In patients receiving regular transfusions, iron chelation therapy is essential due to the inevitable development of iron overload. Untreated, this can cause widespread organ complications ranging from hepatic disease and cardiac disease to diabetes.
There are currently three iron-chelating therapies available in the UK, desferrioxamine, deferiprone and deferasirox. Desferrioxamine is given by subcutaneous infusion whereas deferiprone and deferasirox are oral formulations.
Patients who do not receive regular transfusions should receive folic acid (1 to 2mg per day orally) because of increased erythropoiesis. Patients should also be monitored and receive treatment for osteoporosis if required.
Haematopoietic cell transplantation is a potentially curative treatment for patients with ß-thalassemia major but not all patients will be suitable for transplant and there are significant risks associated with the procedure.
Even in patients who do not receive blood transfusions there is a risk of iron overload. This is caused by increased gastrointestinal iron absorption which may develop as a result of ineffective erythropoeisis and chronic anaemia. As a result, some patients may be advised to avoid iron supplements and foods that are rich in iron.
Patients may well be recommended other supplementation, in addition to folic acid, including calcium and vitamin D.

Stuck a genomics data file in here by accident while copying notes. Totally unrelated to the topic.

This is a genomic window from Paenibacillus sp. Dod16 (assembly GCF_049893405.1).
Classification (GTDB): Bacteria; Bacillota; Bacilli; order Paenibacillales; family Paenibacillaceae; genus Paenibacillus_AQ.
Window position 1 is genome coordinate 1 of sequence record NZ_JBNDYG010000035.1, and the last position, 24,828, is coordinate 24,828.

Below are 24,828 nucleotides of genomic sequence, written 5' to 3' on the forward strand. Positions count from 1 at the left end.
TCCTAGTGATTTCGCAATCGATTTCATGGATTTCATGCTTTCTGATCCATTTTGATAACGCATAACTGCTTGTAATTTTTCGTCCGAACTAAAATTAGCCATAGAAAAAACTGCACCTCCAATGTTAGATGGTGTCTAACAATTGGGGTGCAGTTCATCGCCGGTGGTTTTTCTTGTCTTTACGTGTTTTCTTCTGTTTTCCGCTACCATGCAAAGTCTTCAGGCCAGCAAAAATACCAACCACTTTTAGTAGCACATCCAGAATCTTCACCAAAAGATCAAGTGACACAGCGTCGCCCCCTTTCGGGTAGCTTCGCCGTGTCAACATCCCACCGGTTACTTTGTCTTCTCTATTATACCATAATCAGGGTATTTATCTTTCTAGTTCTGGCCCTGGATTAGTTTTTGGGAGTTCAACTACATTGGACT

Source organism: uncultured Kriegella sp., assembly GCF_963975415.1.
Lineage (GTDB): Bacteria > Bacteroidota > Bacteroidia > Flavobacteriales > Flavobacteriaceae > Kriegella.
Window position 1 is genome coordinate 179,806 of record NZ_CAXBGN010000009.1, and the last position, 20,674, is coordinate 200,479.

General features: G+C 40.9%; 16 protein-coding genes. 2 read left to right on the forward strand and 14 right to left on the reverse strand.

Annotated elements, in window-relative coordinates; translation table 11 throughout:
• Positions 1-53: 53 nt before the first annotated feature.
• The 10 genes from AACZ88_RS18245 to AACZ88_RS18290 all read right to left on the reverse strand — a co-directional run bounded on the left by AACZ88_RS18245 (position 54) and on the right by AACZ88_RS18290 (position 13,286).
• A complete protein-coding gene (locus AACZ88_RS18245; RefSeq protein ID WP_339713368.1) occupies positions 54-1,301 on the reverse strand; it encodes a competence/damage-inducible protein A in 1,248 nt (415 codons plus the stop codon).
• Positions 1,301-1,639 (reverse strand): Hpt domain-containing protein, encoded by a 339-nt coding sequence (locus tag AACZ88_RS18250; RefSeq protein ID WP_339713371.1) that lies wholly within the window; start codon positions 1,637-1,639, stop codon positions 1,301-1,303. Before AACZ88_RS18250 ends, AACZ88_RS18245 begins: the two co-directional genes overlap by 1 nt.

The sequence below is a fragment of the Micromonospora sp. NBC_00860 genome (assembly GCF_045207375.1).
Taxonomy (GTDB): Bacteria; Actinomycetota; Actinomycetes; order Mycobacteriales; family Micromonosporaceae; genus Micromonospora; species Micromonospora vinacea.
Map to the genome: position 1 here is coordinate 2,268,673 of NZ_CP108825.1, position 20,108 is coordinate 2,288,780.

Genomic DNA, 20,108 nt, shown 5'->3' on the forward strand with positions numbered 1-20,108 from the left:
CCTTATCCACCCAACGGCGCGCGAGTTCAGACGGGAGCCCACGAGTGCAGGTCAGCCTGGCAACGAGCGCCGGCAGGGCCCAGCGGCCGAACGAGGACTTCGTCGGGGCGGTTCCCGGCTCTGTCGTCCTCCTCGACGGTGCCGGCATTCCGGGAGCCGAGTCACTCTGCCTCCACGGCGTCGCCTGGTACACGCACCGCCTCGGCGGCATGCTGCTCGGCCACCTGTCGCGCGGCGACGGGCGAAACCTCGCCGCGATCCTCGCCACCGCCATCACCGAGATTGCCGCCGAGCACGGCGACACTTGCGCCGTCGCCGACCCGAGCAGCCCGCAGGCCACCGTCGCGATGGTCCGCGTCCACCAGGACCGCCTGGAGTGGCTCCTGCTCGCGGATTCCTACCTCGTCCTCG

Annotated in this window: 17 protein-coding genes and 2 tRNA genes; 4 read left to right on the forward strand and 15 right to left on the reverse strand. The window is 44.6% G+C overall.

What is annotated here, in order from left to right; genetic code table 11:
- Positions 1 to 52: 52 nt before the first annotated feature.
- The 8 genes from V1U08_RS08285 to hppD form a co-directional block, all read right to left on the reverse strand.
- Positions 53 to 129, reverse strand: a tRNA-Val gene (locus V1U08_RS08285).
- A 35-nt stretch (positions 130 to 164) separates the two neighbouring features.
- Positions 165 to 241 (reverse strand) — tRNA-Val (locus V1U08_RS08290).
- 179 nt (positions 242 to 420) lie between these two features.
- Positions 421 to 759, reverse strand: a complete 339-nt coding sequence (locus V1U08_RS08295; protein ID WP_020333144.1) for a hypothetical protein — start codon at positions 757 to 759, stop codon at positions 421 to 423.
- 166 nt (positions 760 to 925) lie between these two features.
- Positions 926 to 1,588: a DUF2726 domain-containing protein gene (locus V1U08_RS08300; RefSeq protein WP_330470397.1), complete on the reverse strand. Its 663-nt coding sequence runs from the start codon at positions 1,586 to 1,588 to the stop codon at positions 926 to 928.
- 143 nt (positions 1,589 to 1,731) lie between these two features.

The development of anaemia due to a change in plasma volume is common in all pregnant women. However, in those with ß-thalassemia trait, pregnancy can occasionally precipitate anaemia too, and blood transfusions will be required. It is important to be aware that anaemia in such patients may be misdiagnosed as iron deficiency and inappropriately treated with iron replacement.
Iron deficiency should be confirmed before iron replacement.
Pregnant women with thalassaemia should be referred to a haematologist for assessment and monitoring. They may also be referred to a specialist centre. This patient may well need an iron supplement but she should first be referred to her GP. Pregnant women should take a folic acid supplement up to the 12th week of pregnancy but this patient’s doctor may decide she needs a dose higher than 400µg.
Antenatal testing for thalassaemia is available in areas with large South Asian communities either via a questionnaire to assess the risk of thalassaemia or via maternal blood testing. If an expectant mother is a thalassaemia carrier the father will be tested, too. Direct fetal testing is also available in some specialist centres in the UK.
- Thalassaemia is an inherited condition affecting haemoglobin production. The most common outcome is anaemia but complications include spleen enlargement and bone problems.
- Treatment depends on the severity of the thalassaemia but may involve regular blood transfusions.
- People with thalassaemia may be advised to avoid iron supplements because they are at risk of iron overload.
- Carriers of the thalassaemia gene may be asymptomatic but pregnancy can precipitate anaemia and there is a chance that this may be inappropriately treated with iron replacement.
About the author
Simon Purcell is the lead pharmacist — haematology at Wirral teaching hospital NHS Foundation Trust.
Citation: The Pharmaceutical Journal DOI: 10.1211/PJ.2013.11128330